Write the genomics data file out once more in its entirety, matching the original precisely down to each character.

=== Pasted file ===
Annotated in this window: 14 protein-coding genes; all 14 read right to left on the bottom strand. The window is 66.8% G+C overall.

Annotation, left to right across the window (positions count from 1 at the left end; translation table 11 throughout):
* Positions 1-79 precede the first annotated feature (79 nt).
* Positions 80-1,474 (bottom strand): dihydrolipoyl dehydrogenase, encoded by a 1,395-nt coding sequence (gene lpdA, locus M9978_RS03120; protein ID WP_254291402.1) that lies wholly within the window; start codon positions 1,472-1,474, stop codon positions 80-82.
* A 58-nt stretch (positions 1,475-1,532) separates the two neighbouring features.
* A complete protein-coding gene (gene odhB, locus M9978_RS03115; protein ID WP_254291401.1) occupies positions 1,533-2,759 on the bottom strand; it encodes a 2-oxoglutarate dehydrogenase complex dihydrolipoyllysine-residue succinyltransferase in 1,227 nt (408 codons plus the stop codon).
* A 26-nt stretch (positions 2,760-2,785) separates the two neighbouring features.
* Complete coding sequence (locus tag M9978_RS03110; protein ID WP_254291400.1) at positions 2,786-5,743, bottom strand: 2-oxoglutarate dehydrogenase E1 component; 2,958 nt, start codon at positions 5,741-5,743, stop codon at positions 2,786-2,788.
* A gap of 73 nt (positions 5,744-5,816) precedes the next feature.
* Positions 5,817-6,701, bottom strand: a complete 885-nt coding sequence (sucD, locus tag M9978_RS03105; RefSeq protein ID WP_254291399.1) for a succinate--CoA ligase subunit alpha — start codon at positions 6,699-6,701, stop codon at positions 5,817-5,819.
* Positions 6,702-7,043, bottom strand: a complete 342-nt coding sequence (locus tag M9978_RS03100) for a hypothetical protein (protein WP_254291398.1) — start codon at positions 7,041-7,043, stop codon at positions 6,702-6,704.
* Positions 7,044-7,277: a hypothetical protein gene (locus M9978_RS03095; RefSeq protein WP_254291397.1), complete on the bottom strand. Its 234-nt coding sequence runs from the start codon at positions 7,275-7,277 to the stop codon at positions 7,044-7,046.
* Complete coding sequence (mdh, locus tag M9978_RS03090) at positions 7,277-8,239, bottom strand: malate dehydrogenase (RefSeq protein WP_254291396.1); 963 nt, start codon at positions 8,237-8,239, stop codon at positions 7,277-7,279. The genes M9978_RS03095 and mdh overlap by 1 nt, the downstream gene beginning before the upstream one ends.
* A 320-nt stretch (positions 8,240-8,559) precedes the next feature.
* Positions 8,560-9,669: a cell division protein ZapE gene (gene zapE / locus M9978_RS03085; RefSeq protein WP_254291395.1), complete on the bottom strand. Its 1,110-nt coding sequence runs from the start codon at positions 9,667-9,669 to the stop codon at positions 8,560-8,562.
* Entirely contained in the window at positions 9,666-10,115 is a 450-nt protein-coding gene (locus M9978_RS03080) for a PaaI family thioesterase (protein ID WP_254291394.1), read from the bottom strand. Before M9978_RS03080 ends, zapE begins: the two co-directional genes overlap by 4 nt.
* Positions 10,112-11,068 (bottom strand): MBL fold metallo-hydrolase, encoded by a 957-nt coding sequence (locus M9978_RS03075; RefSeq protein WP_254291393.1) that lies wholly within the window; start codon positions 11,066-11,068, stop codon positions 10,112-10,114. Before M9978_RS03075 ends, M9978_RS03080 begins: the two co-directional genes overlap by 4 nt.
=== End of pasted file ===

Annotated in this window: 14 protein-coding genes; all 14 read right to left on the bottom strand. The window is 66.8% G+C overall.

Annotation, left to right across the window (positions count from 1 at the left end; translation table 11 throughout):
* Positions 1-79 precede the first annotated feature (79 nt).
* Positions 80-1,474 (bottom strand): dihydrolipoyl dehydrogenase, encoded by a 1,395-nt coding sequence (gene lpdA, locus M9978_RS03120; protein ID WP_254291402.1) that lies wholly within the window; start codon positions 1,472-1,474, stop codon positions 80-82.
* A 58-nt stretch (positions 1,475-1,532) separates the two neighbouring features.
* A complete protein-coding gene (gene odhB, locus M9978_RS03115; protein ID WP_254291401.1) occupies positions 1,533-2,759 on the bottom strand; it encodes a 2-oxoglutarate dehydrogenase complex dihydrolipoyllysine-residue succinyltransferase in 1,227 nt (408 codons plus the stop codon).
* A 26-nt stretch (positions 2,760-2,785) separates the two neighbouring features.
* Complete coding sequence (locus tag M9978_RS03110; protein ID WP_254291400.1) at positions 2,786-5,743, bottom strand: 2-oxoglutarate dehydrogenase E1 component; 2,958 nt, start codon at positions 5,741-5,743, stop codon at positions 2,786-2,788.
* A gap of 73 nt (positions 5,744-5,816) precedes the next feature.
* Positions 5,817-6,701, bottom strand: a complete 885-nt coding sequence (sucD, locus tag M9978_RS03105; RefSeq protein ID WP_254291399.1) for a succinate--CoA ligase subunit alpha — start codon at positions 6,699-6,701, stop codon at positions 5,817-5,819.
* Positions 6,702-7,043, bottom strand: a complete 342-nt coding sequence (locus tag M9978_RS03100) for a hypothetical protein (protein WP_254291398.1) — start codon at positions 7,041-7,043, stop codon at positions 6,702-6,704.
* Positions 7,044-7,277: a hypothetical protein gene (locus M9978_RS03095; RefSeq protein WP_254291397.1), complete on the bottom strand. Its 234-nt coding sequence runs from the start codon at positions 7,275-7,277 to the stop codon at positions 7,044-7,046.
* Complete coding sequence (mdh, locus tag M9978_RS03090) at positions 7,277-8,239, bottom strand: malate dehydrogenase (RefSeq protein WP_254291396.1); 963 nt, start codon at positions 8,237-8,239, stop codon at positions 7,277-7,279. The genes M9978_RS03095 and mdh overlap by 1 nt, the downstream gene beginning before the upstream one ends.
* A 320-nt stretch (positions 8,240-8,559) precedes the next feature.
* Positions 8,560-9,669: a cell division protein ZapE gene (gene zapE / locus M9978_RS03085; RefSeq protein WP_254291395.1), complete on the bottom strand. Its 1,110-nt coding sequence runs from the start codon at positions 9,667-9,669 to the stop codon at positions 8,560-8,562.
* Entirely contained in the window at positions 9,666-10,115 is a 450-nt protein-coding gene (locus M9978_RS03080) for a PaaI family thioesterase (protein ID WP_254291394.1), read from the bottom strand. Before M9978_RS03080 ends, zapE begins: the two co-directional genes overlap by 4 nt.
* Positions 10,112-11,068 (bottom strand): MBL fold metallo-hydrolase, encoded by a 957-nt coding sequence (locus M9978_RS03075; RefSeq protein WP_254291393.1) that lies wholly within the window; start codon positions 11,066-11,068, stop codon positions 10,112-10,114. Before M9978_RS03075 ends, M9978_RS03080 begins: the two co-directional genes overlap by 4 nt.